The perfect disaster recovery plan is useless if you haven’t tested it. Regular testing helps ensure quick and effective implementation. It must also be regularly evaluated. As your business grows and evolves, your disaster recovery plan needs to change with it.

Smaller businesses will have fewer resources and assets to track. You might need more detail specific to your business or industry. Regardless of size or domain, these six steps are the core of a solid disaster recovery plan.

In Case of Emergency

You don’t have to design disaster recovery systems from scratch. There are plenty of battle-tested disaster recovery strategies out there. The best plans will use a combination of these approaches.

Backup: Beep Beep Beep Beep Beep

Backing up data means periodically saving a copy of your data and storing it in a safe location. You might store your backups on physical media or use a SaaS cloud backup solution. These services usually have quick recovery tools to replace lost data.

Backup is a critical part of data safety, but it’s not a great disaster recovery solution on its own; disasters wipe out more than just data.

Cold Sites: Chill Out

A cold site is a secondary location where you can set up operations in case of a disaster. You might install basic hardware, but a cold site is generally left idle until needed. Keeping a copy of your backed-up data in the cold site can help speed up recovery. Keep an extra copy of your data somewhere else, though, just in case.

Hot Sites: Feel the Burn

A hot site is the live version of a cold site. It maintains an active connection to your main location, replicating your IT environment at any given moment. Hot sites are great for businesses that need an absolute minimum of downtime in the event of a disaster. Configured correctly, a hot site can take over your operations at the push of a button. With failover automation, your disaster recovery time might be measured in mere seconds.

Hot sites are more expensive than other methods. For those that can afford them, though, their resiliency is worthwhile.

Disaster Recovery As A Service: Do It For Me

Of course, you can always pay a vendor to handle everything. Disaster recovery as a service (DRaaS) products are similar to hot sites. They use their own infrastructure to handle your operations with no on-premises hardware required. You won’t have complete control over the systems, but you’ll be spared the need to configure and maintain a hot site.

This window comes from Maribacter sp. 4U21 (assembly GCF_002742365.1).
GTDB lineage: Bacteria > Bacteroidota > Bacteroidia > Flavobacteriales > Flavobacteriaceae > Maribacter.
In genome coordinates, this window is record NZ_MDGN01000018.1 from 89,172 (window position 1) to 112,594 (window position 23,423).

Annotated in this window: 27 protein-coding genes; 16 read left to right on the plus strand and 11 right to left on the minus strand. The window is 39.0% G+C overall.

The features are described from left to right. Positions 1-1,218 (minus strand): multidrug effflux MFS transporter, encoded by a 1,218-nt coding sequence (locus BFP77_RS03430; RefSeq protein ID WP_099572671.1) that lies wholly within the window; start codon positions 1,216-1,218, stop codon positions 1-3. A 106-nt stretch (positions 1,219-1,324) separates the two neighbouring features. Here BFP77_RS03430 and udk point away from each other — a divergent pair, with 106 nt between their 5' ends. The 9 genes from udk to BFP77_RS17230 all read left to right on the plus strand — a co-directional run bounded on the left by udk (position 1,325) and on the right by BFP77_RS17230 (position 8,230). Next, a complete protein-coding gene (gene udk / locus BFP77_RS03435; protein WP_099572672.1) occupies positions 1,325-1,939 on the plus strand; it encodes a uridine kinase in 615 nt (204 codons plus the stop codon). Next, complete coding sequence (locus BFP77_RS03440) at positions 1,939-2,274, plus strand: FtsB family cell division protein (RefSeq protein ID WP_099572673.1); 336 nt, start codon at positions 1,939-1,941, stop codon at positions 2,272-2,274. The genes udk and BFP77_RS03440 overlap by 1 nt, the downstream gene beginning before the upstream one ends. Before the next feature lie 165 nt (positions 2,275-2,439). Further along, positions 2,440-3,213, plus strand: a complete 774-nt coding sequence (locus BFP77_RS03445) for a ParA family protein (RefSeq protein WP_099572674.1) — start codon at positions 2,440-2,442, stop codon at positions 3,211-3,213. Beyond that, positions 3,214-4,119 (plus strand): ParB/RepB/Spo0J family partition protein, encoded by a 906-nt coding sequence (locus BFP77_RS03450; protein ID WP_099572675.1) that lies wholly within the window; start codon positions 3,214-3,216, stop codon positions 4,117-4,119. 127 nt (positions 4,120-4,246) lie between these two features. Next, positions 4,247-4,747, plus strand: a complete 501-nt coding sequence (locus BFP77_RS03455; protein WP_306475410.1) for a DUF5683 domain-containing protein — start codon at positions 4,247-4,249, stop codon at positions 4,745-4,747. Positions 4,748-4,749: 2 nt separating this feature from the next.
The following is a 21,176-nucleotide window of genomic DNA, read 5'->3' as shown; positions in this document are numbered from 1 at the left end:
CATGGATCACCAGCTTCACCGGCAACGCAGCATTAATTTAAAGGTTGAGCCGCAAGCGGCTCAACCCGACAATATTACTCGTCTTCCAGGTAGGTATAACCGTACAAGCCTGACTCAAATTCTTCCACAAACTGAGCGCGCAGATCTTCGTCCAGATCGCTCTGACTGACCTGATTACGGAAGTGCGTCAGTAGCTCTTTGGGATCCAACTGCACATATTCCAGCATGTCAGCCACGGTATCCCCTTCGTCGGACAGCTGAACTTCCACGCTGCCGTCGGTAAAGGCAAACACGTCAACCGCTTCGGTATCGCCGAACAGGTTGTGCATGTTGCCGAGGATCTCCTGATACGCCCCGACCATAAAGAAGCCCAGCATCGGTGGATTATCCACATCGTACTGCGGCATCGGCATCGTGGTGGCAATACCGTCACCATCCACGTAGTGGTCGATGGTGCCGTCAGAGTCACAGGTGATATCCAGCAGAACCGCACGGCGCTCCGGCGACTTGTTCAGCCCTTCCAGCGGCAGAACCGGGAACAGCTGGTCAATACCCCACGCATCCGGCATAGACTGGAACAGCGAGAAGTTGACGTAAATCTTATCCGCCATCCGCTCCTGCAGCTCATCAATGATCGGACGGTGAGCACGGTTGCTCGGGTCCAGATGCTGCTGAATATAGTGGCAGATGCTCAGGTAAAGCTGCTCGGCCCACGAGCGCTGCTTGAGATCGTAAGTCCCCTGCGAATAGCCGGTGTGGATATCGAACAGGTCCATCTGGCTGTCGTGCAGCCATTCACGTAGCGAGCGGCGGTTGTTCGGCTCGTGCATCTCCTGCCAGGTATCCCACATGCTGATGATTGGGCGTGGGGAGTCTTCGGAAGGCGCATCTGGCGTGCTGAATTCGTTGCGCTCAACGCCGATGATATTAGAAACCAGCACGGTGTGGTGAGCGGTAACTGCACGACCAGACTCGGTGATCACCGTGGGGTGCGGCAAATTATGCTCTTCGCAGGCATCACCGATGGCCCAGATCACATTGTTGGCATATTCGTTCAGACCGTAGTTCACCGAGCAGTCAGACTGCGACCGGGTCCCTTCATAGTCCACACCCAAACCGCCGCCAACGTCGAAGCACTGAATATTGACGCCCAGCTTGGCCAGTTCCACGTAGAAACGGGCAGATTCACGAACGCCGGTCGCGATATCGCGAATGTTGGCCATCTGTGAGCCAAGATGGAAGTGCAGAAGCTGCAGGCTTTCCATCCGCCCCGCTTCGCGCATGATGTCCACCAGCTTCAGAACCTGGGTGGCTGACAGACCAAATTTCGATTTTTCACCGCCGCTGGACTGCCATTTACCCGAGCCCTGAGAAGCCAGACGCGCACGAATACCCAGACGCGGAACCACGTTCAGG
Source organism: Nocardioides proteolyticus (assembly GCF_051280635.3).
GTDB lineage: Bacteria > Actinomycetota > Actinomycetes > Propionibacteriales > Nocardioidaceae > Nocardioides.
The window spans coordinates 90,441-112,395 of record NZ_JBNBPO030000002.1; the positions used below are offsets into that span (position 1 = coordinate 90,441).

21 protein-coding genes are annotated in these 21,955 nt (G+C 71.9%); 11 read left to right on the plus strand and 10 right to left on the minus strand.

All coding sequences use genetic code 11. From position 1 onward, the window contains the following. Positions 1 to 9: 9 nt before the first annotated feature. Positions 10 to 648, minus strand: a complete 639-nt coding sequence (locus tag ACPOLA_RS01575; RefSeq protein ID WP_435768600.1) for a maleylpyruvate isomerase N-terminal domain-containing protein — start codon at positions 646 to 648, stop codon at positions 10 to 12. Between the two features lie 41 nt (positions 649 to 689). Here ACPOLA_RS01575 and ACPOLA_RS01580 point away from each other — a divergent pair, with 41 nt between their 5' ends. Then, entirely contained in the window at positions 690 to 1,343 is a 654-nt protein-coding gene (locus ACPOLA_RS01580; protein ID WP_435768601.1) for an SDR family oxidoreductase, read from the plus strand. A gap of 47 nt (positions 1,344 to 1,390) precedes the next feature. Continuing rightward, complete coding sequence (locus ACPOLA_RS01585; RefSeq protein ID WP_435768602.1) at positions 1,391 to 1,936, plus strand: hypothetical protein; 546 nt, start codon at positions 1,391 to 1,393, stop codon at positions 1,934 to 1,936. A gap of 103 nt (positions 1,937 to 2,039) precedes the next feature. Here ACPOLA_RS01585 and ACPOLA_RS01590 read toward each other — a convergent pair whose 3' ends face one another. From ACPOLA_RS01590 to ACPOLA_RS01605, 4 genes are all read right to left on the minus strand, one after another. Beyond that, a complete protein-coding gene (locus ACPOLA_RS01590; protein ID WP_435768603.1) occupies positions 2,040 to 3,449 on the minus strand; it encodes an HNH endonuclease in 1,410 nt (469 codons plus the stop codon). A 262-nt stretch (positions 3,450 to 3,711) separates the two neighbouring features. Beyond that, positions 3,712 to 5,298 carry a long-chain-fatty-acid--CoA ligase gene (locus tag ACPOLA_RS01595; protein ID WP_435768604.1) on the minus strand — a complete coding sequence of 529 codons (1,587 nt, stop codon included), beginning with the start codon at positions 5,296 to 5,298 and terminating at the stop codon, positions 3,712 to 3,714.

Who Ya Gonna Call: Seriously, Pick a Company

There are plenty of solutions available for implementing your disaster recovery plan. Veeam, Unitrends, and Acronis offer tiered backup, data protection, and data recovery plans. These kinds of products replicate both data and virtual systems in the cloud. If you use virtual machines (VMs) for your IT workloads, you can back up and recover entire systems as VMs.

Products like Datto SIRIS and ConnectWise Recover are popular cloud disaster recovery options. These DRaaS service providers handle the load until your IT infrastructure is back online.


Disaster recovery is easy to ignore until it’s impossible to ignore. The fact that you’re even thinking about it means you’re on the right track. If you don’t have any backup or recovery plan in place, start right now by backing up your data. I don’t care if you back up to a cloud service or just copy your files onto a flash drive. Do it now. I’ll wait. Don’t keep reading until you do it.

Old man on the hill waiting
I can wait as long as it takes. I can wait until you’re a hundred years old. Don’t even think of lying to me.

Done? Great. Now you can start making your disaster recovery plan. To help find the right product for you, check out reviews of disaster recovery and DRaaS products:

Don’t wait until disaster strikes to think about recovery. The sooner you act, the more likely you are to be prepared when something bad happens.

this is fine meme
This dog is a bad role model.

About the Author

Paul Ladd
Paul Ladd
Paul is a Research Analyst for Trustradius with a degree in Technical Communications. A technology nerd with a writing problem, Paul spends their free time coding, cooking, and making increasingly terrible puns.